The review of departments will follow and be guided by the reorganization of faculties. At this stage of the process, the Academic Restructuring Working Group (ARWG) is focused on faculty-level reorganization, but to achieve the full benefits of a reorganization, will also need to review department structure (both the number and organization of departments). Over time this will influence the organization of academic programs. It is critical that department reorganization be responsive to specific contextual factors and needs. The ARWG is considering principles to inform department-level considerations, to be discussed with GFC and other governance bodies.

Why isn’t FGSR being considered an academic unit and part of the scenarios? How will connections to FGSR be maintained?

FGSR has not been included in the scenarios because, although it does perform important academic functions, it is a unit that serves the entire institution and cannot be consolidated or grouped together with any other specific faculties. Once we have decided on a new academic structure, we can then consider how best to support graduate students across the institution and integrate FGSR into the new structure.

How will the addition of executive deans in Scenario B result in cost savings?

A full description of the potential savings of consolidating faculties into larger units can be found in page 15-19 of the Interim Report of the ARWG. Saving calculations at this point are estimates. The cost of executive dean positions has factored into the savings estimates included in the report. Detailed costing will be completed as we refine scenarios and develop the final proposal for the community’s consideration in November.

To successfully achieve savings in leadership costs, we will need to not only reduce the number of leadership positions, but also reduce the amount of leadership work that needs to be done. Economies of scale will decrease the number of leadership positions per faculty member. Elevating academic functions higher into the organizational structure will assist this scaling. Much leadership time is currently taken up by committees that need a representative from each unit. Reducing the number of units directly reduces the size of the committee without creating a workload gap. Finally, some careful reexamination and standardization of our processes should be able to reduce total workload and reduce the bureaucracy of the organization with little negative impact.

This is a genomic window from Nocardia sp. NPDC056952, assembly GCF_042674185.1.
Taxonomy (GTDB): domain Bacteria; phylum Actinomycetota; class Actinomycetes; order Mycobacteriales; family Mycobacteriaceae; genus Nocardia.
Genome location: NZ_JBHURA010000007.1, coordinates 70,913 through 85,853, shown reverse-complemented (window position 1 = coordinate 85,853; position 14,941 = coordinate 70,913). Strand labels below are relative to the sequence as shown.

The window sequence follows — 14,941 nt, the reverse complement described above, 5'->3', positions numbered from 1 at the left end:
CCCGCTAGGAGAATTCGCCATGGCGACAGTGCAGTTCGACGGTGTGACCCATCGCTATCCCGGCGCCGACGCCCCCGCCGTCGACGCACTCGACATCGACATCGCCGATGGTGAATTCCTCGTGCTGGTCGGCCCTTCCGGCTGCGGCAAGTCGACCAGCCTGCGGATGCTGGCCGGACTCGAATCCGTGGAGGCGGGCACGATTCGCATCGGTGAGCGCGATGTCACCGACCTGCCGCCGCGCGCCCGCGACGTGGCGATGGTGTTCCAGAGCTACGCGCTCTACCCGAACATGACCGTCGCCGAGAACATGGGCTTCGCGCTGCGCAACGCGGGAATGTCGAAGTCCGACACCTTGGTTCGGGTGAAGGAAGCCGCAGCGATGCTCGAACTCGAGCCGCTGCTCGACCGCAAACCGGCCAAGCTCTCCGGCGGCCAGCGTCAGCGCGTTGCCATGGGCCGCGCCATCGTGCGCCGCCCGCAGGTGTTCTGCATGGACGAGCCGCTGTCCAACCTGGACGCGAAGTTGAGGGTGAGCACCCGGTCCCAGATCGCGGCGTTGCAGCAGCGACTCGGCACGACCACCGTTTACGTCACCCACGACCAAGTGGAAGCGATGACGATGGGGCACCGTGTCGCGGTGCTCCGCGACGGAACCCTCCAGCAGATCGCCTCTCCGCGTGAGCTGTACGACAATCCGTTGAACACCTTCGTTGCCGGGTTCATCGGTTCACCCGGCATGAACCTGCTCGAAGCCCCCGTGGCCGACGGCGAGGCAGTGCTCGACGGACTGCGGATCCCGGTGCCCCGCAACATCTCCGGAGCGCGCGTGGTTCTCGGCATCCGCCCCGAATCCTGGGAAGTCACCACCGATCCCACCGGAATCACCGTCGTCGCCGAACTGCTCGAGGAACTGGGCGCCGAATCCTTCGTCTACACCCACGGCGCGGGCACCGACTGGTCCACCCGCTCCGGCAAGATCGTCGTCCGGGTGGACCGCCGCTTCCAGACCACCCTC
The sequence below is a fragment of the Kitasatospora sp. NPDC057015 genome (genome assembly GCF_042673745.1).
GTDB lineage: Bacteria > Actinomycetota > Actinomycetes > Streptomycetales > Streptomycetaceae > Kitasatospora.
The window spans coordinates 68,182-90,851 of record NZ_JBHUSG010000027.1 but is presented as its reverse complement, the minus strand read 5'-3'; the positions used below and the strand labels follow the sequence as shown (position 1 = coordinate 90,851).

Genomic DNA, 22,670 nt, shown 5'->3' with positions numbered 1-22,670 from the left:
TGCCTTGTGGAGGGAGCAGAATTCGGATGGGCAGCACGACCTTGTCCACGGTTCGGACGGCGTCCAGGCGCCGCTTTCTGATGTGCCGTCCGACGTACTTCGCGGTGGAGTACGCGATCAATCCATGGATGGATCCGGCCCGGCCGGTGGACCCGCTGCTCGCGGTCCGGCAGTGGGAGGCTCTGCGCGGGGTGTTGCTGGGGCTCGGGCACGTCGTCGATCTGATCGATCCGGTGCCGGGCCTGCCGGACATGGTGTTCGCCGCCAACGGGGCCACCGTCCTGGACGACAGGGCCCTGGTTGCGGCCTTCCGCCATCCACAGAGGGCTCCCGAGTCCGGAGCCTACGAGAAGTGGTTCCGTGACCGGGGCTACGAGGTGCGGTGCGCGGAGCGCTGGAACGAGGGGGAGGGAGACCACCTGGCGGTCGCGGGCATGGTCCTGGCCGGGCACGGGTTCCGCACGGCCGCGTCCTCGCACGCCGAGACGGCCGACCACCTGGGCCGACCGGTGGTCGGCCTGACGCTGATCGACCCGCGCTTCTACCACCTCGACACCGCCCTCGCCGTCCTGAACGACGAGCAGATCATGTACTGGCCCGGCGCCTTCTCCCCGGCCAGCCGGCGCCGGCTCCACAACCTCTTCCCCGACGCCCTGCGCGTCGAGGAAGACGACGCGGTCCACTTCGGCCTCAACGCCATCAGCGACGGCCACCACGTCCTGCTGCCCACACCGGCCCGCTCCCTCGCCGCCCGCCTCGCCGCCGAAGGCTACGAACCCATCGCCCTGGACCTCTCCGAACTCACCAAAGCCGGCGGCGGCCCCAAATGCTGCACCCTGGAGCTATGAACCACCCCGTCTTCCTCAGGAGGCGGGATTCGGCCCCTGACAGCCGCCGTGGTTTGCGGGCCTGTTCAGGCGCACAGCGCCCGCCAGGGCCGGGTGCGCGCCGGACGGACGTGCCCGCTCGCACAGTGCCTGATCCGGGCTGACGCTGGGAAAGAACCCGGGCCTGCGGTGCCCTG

Will you consider alternative scenarios or adjustments to the three proposed?

Yes. As we meet with faculties, we are hearing alternative possibilities for bringing together faculties which may take better advantage of already existing disciplinary and interdisciplinary alignments. All of these ideas will be taken back to the ARWG as they refine their thinking.

Please share your ideas here »

How will any of the proposed scenarios promote diversity, equity, and inclusion within our campuses going forward?
The U of A has a strong commitment to EDI, and the academic restructuring process must support and reflect our Strategic Plan for Equity, Diversity, and Inclusivity. The decision to preserve the identity and autonomy of the Faculty of Native Studies and Campus St. Jean reflects the university’s continuing commitment to Indigenous and French-language teaching, research, and community engagement. Scenarios B and C also provide options for strengthening EDI leadership, policy, and programming across campus with the creation of an Associate Dean EDI. Currently, only three faculties have the resources for this position, but with the economies of scale provided by the divisional model, it becomes possible to provide leadership across all faculties. We have also been asked how we will reduce harm to historically marginalized groups as academic leadership positions are reduced. This is an issue that we know we must keep in the foreground. Recent changes to recruitment and appointments policy will aid us there. In addition, the ARWG continues to work with the university’s EDI team and Senior Advisor, Equity and Human Rights to apply an EDI lens to its work and evaluate EDI impacts. We hosted a town hall for equity-seeking groups and established an ad hoc advisory group made up of members of equity seeking groups. We will continue to invite input and engagement throughout our process.
Why does it seem like some faculties are being treated differently — e.g. Campus Saint-Jean, Augustana, Native Studies, and Medicine & Dentistry?

Early in the ARWG’s consultations, it heard clearly that Campus Saint-Jean, Augustana, and Native Studies each have unique, community-oriented mandates. The ARWG has recommended that consolidating these faculties could compromise their ability to fulfill these mandates.